Saving Energy and Money Together as a Family

Craig Middleton

Your youngest is playing on the iPad, humming away to the music of the game. Your oldest is browsing YouTube, tucked away in the back of the house. You hear the compressor on your fridge kick on. You hear your spouse click through a few channels on the TV in another room. The oven is warming up dinner. As the sun sets outside you turn on the lights and call the family over to eat. Meanwhile in the back of your mind, the thought, “how much is all of this electricity costing us?” won't slip away. You have everyone at the table, maybe it’s time to have a chat about what the family can do to save energy. This article will run through some simple things you can do with your family to use less energy and save on electricity.

First, some Science

There are some important terms to know as you work on making your home and family more energy efficient. Watt, Kilowatt, and Kilowatt-hour. A Watt is a unit of measurement of power. The more Watts something uses the more power it needs to accomplish its task. The crane game at your local grocery store uses fewer Watts than the construction crane outside moving steel beams around. A Kilowatt is 1,000 Watts. This measure is used to contract the numbers used in defining how much power common electronics use. A single Watt is very little power, most devices use thousands if not tens of thousands of Watts, so Kilowatts is the preferred notation for their power consumption.

So then, what is a kilowatt hour? Put simply, it’s a measure of energy. A kilowatt-hour (kWh) measures how much energy a device needs to consume in order to run for an hour. This measurement is commonly notated on appliances and power bills and is a great measure to use as a key indicator for progress in saving energy. Now that we have the terminology laid out, let’s look at what the family can do to reduce the kilowatt-hours your home needs to operate.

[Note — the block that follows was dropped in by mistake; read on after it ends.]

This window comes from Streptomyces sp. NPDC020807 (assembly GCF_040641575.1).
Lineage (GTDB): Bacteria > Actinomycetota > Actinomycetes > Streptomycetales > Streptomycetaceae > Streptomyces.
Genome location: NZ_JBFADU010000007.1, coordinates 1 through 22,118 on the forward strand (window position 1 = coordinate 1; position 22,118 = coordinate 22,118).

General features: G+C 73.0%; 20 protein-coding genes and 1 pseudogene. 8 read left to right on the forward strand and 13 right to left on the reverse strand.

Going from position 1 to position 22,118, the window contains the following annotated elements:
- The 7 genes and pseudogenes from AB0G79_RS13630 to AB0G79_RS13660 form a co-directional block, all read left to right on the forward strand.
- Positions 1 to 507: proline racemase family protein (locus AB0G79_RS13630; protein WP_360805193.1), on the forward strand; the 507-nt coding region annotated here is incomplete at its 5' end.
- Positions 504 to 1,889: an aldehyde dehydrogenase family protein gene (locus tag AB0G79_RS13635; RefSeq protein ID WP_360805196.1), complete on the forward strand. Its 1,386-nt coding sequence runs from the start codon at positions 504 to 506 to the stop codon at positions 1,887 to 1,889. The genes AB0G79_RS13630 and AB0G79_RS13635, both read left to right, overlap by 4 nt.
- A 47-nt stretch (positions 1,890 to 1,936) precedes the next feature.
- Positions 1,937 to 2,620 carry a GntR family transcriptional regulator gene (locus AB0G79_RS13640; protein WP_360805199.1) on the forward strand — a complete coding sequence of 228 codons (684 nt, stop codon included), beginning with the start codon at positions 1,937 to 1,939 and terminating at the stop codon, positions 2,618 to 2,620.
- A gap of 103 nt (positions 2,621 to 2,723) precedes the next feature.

Using Less Electricity

One of the simplest ways to save on electricity is to use less of it. Take an accounting of all your electric appliances and review which require the most kilowatt-hours to operate. Heating and cooling typically use the most electricity of common household appliances. Once you have your ordered list, brainstorm on how to use these devices less. Can the thermostat come down a few degrees in the winter? Can the air conditioning be switched off a little earlier in the summer? Is everyone turning lights and appliances off whenever they are done with them? Is everyone turning off personal electronics instead of leaving them on charging in the wall constantly? Can the laundry be hung out to air dry instead of using the dryer? Can you open windows and use more natural light instead of electric lights? Also, consider family activities that don’t require the use of your home’s electricity. Walks around the neighborhood are a great way to get everyone out of the house and off their devices for a while and enjoy each other’s company. The more ways you can find to switch things off and leave them off, the more energy your family will save.

Using Electricity More Efficiently

Some devices can’t or shouldn’t be shut down or neglected around the home. Lights do have to come on at some point and it would be mean to make the whole family huddle up in sweaters, coats, and blankets all winter long. So finding ways to be more energy efficient around the home is key to bringing down your power bill. While using less power by actively managing home appliances is a thing your family can do, energy efficiency has more to do with what your family buys. As you shop for appliances, lightbulbs, and other home devices, compare kilowatt-hour measurements and make purchases based on what your budget allows and gives you the best energy efficiency. There are also some big-ticket home improvements that you can invest in to improve energy efficiency. You can have your windows sealed, your roof insulation updated, or even have solar panels installed. Not all of these big spends are necessarily the right answer for your home and family but don’t count them out if you’re still dropping your power bill.

Making your home more energy efficient takes work. But the money you save lets you focus on what matters most, these people you spend your life with. Put in the work and the family will come to value all the wonderful things in their lives, most of all, each other.